This week on February 14th Americans across this nation will celebrate the holiday known as Valentine’s Day. Valentine’s Day is the annual holiday honoring love and romance and as you probably know it is celebrated by the custom of sending greeting cards or gifts to express affection. The cards, known as valentines have become big business in the U.S. According to the National Greeting Card Association, 25% of all greeting cards sent this year will be valentines and that will amount to over a billion dollars in profits.
What you may not know is the history behind the holiday, the background of the saint for whom the holiday is named or the origin of the custom of the cards themselves. So for you who enjoy a little history as I do, I did some research, compiled the facts and I invite you to please read on.
The historic roots of Valentine’s Day are found in the ancient Roman festival of Lupercalia, a fertility celebration that was enjoyed annually by the ancients on February 15th . In 496 A.D., Pope Gelasius I recast this pagan festival as a Christian feast day by declaring it Saint Valentine’s Day. It had become customary as Christianity came to dominance in Europe that pagan holidays were recast and changed to reflect Christian values. Celebrations such as Lupercalia were frequently renamed for early Christian martyrs and the festivals became feast days instead. It was in accordance with this tradition that the Pope renamed Lupercalia for Saint Valentine. These are the clear facts about the holiday.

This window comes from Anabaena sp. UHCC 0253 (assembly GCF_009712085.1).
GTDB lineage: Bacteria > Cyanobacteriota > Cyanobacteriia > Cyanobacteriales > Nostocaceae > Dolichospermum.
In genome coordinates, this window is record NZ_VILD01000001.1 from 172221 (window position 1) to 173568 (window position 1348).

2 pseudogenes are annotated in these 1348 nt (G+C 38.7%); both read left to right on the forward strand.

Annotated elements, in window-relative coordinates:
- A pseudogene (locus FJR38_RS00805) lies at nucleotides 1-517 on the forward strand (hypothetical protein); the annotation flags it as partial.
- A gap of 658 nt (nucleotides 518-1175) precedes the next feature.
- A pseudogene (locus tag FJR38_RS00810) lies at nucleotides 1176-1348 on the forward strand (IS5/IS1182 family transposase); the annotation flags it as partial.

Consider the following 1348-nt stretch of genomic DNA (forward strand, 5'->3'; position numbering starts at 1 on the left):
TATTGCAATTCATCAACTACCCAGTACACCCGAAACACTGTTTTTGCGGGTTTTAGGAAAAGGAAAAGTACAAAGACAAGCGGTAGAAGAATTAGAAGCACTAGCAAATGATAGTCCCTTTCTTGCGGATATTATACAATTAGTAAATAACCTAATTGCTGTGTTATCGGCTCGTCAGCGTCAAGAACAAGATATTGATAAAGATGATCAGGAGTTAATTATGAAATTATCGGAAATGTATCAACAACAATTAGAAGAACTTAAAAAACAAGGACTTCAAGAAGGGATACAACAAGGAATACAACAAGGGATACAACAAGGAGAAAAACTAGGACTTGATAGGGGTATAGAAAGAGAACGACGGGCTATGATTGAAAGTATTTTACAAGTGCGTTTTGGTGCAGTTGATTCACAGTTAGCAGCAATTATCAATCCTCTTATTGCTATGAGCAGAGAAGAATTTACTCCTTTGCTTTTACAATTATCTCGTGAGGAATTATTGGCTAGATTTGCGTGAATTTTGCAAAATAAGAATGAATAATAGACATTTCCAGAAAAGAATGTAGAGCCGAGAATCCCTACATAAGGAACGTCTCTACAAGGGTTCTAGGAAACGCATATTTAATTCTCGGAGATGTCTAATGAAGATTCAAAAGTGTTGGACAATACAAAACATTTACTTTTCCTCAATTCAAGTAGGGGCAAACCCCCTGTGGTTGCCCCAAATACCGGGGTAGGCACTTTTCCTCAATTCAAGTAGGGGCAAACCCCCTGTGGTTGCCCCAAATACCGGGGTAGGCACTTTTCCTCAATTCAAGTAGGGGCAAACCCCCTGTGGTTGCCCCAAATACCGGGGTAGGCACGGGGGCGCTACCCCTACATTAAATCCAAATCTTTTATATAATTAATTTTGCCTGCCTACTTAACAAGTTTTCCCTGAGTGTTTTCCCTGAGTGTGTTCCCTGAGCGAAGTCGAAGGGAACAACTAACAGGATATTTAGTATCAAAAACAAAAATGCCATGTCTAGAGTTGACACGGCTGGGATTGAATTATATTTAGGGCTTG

But who is this mysterious saint and why has the honoring of love and romance become synonymous with his name? That is where the topic becomes interesting because the history of Valentine’s Day and its patron saint is surrounded by obscurity.
The reason that the holiday’s history is so unclear is because there were at least three Catholic Christian Saints in the early history of the Christian church by the name of Saint Valentine. Exactly which Saint Valentine this early pope intended to honor has been lost in history and remains a mystery. According to the Catholic Encyclopedia, concerning the history of the three Saint Valentines: one was a priest in Rome, another a bishop in Terni and the third was a virtual unknown except for the fact that he met his end in Africa. The astonishingly fact however, is that all three Valentines were chronicled as to having been martyred on February 14.
Most scholars believe that the “real” St. Valentine whose name the holiday bears was the priest in Rome. It is thought that the priest attracted the disfavor of Roman emperor Claudius II around 270 and that is where his fame and his trouble began. Credence is given to this Saint Valentine being the one Gelasius honored because of the amount of myth and legend surrounding his name. The Legenda Aurea, a collection of stories recounting the lives of the saints, which was compiled around the year 1260 and was a medieval best seller, contained several entries about the Saint Valentine of Claudius II’s reign.
“According to the Legenda Aurea, St Valentine was persecuted as a Christian and interrogated by Roman EmperorClaudius II in person. Claudius was impressed by Valentine and had a discussion with him, attempting to get him to convert to Roman paganism in order to save his life. Valentine refused and tried to convert Claudius to Christianity instead. Because of this, he was executed. Before his execution, he is reported to have performed a miracle by healing the blind daughter of his jailer.